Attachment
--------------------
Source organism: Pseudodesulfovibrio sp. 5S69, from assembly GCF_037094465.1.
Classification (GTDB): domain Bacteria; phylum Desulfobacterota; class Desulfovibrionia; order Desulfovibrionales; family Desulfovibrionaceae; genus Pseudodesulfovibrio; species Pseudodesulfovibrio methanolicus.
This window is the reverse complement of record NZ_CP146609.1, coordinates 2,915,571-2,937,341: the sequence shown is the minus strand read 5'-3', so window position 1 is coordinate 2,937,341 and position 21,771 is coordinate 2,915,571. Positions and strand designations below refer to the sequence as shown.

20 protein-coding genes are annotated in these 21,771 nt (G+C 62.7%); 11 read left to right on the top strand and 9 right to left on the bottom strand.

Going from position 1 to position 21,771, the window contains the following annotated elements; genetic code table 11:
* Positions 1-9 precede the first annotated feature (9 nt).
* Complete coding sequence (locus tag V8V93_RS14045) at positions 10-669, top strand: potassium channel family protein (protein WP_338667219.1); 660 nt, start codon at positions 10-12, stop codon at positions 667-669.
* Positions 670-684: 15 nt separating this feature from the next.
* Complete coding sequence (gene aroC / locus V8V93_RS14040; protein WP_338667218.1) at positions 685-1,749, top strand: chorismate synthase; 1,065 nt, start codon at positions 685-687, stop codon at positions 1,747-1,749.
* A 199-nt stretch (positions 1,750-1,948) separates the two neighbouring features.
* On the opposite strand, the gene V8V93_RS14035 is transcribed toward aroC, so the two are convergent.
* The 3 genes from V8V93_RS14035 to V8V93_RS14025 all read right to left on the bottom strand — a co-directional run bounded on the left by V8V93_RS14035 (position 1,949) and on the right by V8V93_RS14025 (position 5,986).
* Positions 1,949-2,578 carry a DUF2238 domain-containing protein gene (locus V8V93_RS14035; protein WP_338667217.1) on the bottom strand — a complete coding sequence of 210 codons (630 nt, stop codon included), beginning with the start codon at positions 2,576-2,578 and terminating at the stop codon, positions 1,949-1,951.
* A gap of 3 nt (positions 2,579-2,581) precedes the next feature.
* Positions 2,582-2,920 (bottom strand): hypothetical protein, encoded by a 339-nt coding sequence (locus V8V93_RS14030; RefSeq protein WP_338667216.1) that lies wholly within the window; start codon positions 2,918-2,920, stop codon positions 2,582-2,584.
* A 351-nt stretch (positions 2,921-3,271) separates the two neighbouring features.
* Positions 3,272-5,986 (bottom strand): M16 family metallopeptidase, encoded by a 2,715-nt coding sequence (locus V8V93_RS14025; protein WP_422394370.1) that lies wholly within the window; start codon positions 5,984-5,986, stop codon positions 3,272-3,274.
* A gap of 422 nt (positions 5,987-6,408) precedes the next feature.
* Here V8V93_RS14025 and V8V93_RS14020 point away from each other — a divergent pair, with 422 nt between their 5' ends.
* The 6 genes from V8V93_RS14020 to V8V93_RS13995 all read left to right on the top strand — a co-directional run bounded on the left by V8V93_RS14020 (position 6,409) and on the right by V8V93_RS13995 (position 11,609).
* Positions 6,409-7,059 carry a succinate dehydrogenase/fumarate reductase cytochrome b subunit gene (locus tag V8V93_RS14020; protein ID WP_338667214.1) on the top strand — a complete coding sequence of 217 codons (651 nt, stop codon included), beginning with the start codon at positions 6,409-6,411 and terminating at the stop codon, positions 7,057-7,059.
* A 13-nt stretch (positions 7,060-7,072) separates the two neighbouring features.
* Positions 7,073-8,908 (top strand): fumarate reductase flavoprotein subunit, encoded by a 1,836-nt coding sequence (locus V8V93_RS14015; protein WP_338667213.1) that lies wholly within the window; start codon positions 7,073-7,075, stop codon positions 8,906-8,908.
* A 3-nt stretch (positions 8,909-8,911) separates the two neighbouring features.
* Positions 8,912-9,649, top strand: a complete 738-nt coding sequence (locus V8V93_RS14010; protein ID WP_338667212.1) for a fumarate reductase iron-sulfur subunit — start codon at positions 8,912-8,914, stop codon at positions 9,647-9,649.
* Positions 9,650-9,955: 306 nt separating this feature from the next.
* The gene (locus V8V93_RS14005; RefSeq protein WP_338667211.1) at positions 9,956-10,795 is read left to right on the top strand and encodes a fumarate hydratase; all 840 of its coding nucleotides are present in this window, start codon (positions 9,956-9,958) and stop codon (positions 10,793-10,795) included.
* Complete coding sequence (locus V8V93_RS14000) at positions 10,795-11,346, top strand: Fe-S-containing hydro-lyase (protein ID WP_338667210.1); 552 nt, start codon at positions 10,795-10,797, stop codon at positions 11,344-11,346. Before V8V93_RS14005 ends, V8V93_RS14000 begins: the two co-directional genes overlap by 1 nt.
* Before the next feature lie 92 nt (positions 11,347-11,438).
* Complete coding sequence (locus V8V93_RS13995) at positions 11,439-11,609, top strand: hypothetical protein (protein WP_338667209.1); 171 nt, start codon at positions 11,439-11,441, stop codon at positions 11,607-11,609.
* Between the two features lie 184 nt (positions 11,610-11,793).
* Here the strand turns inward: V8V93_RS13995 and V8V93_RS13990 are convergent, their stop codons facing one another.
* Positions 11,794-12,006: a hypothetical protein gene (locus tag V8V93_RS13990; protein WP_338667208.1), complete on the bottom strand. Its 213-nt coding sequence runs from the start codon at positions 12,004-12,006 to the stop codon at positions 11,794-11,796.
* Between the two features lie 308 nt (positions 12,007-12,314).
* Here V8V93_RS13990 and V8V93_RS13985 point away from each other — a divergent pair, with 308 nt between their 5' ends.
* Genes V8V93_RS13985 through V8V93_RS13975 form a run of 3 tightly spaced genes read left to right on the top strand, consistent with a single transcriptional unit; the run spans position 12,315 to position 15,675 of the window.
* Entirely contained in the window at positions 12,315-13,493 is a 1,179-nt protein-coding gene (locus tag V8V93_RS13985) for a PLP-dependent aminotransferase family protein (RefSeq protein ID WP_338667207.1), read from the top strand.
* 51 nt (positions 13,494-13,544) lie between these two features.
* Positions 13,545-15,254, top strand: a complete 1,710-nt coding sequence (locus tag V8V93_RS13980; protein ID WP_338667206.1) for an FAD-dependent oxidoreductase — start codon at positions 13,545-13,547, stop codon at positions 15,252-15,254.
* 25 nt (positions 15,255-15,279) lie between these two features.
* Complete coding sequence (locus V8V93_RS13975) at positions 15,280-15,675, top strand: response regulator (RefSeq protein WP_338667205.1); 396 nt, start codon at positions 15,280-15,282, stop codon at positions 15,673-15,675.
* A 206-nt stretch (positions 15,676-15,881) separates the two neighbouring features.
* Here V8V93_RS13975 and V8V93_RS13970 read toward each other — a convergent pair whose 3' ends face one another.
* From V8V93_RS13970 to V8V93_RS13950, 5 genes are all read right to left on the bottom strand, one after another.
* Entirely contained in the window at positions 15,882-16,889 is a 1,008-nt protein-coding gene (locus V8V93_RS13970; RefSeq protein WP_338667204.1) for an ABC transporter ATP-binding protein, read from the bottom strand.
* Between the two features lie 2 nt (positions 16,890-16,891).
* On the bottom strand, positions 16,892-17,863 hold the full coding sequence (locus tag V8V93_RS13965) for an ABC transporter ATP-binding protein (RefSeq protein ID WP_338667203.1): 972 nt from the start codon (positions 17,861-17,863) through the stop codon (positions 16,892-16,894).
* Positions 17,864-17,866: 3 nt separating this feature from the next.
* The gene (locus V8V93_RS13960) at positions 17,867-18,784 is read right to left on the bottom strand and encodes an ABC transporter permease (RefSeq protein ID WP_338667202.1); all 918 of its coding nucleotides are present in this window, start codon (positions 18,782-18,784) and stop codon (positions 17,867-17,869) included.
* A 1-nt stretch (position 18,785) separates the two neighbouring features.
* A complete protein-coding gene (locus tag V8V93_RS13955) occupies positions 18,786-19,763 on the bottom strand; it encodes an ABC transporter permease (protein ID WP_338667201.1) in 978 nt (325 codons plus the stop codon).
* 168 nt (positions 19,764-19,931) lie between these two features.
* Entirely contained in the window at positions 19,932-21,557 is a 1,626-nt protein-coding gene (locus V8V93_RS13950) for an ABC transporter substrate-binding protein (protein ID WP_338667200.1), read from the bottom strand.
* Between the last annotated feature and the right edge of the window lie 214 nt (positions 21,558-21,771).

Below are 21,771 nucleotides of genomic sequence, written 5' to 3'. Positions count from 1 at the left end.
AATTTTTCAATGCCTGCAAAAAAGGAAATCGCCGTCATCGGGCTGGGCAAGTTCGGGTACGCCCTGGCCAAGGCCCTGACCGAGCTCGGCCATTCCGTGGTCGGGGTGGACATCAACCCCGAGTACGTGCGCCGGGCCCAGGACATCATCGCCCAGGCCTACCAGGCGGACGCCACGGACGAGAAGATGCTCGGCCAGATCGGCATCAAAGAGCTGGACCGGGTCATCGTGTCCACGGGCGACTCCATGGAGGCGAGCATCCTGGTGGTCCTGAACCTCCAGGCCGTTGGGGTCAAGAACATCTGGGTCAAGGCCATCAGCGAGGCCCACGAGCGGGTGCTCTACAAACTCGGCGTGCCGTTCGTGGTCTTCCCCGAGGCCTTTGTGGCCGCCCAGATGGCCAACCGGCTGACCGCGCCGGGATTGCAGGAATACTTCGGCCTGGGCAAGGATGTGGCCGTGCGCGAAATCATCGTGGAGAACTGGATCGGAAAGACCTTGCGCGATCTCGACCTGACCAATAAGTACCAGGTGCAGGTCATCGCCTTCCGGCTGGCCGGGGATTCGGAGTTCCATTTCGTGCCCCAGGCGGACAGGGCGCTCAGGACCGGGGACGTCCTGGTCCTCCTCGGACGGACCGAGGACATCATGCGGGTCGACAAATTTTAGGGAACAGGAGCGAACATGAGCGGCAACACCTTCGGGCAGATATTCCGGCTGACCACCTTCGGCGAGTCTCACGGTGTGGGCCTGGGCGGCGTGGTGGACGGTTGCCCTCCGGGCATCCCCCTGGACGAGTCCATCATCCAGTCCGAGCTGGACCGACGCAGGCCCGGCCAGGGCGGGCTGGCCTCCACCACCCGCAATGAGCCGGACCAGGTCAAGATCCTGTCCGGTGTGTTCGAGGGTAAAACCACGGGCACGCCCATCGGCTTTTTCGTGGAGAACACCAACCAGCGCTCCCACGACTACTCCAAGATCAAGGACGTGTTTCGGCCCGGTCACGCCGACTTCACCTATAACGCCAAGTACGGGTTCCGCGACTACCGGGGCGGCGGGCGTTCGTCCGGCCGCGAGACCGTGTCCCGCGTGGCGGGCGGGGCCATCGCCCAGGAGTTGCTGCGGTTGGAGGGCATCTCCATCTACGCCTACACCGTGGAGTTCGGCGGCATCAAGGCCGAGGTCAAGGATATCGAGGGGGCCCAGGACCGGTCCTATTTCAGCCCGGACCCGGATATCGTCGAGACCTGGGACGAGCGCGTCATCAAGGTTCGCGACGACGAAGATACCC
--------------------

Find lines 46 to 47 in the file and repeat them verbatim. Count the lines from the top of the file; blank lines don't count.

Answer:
* Between the two features lie 2 nt (positions 16,890-16,891).
* On the bottom strand, positions 16,892-17,863 hold the full coding sequence (locus tag V8V93_RS13965) for an ABC transporter ATP-binding protein (RefSeq protein ID WP_338667203.1): 972 nt from the start codon (positions 17,861-17,863) through the stop codon (positions 16,892-16,894).